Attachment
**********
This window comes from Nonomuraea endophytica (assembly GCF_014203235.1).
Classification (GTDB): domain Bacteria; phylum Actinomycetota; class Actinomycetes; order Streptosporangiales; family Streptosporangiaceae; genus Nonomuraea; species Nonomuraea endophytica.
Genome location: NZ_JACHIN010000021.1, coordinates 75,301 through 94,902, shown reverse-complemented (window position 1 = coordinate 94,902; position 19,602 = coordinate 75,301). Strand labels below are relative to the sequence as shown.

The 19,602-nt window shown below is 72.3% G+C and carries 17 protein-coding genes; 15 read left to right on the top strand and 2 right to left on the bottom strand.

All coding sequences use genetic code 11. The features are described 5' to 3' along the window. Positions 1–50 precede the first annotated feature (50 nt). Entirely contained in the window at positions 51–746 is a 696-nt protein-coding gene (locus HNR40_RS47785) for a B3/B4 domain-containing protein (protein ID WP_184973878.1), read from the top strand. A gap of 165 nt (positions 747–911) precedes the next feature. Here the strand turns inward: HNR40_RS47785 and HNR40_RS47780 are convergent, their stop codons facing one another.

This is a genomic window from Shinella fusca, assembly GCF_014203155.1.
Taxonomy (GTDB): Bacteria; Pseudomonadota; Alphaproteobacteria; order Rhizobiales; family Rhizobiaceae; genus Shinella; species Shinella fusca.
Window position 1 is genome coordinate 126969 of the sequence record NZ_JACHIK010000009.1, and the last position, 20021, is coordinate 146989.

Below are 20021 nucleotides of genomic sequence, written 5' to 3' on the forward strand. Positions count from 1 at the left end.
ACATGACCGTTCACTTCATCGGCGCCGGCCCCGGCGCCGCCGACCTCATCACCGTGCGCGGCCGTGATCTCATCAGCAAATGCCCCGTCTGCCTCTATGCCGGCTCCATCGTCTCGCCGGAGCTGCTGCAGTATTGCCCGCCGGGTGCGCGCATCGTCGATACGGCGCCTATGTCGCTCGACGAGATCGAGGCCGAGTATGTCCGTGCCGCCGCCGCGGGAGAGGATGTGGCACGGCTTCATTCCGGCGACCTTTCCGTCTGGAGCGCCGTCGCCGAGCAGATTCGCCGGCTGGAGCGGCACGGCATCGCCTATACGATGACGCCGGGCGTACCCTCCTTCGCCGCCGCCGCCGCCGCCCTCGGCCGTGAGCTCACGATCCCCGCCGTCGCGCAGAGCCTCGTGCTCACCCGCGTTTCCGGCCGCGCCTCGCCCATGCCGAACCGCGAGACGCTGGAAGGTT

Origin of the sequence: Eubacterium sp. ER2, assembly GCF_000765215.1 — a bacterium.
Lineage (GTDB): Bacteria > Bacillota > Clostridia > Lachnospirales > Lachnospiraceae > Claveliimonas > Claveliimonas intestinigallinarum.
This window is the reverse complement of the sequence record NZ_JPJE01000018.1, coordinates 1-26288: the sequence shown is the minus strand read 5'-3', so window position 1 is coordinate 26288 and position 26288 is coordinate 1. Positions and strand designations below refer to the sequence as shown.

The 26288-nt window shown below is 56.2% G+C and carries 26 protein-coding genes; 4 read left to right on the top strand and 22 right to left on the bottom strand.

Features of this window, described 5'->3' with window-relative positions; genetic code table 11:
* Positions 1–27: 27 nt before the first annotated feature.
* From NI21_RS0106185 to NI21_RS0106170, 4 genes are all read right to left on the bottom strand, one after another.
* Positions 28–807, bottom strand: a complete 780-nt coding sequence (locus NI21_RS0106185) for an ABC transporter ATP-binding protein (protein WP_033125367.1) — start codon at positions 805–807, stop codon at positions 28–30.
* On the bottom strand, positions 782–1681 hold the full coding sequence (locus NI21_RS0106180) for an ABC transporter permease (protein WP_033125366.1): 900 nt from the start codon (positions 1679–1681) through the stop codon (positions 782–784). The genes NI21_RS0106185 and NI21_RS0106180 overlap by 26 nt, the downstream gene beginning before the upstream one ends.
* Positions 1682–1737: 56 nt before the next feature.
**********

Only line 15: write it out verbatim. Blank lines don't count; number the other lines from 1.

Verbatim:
Features of this window, described 5'->3' with window-relative positions; genetic code table 11: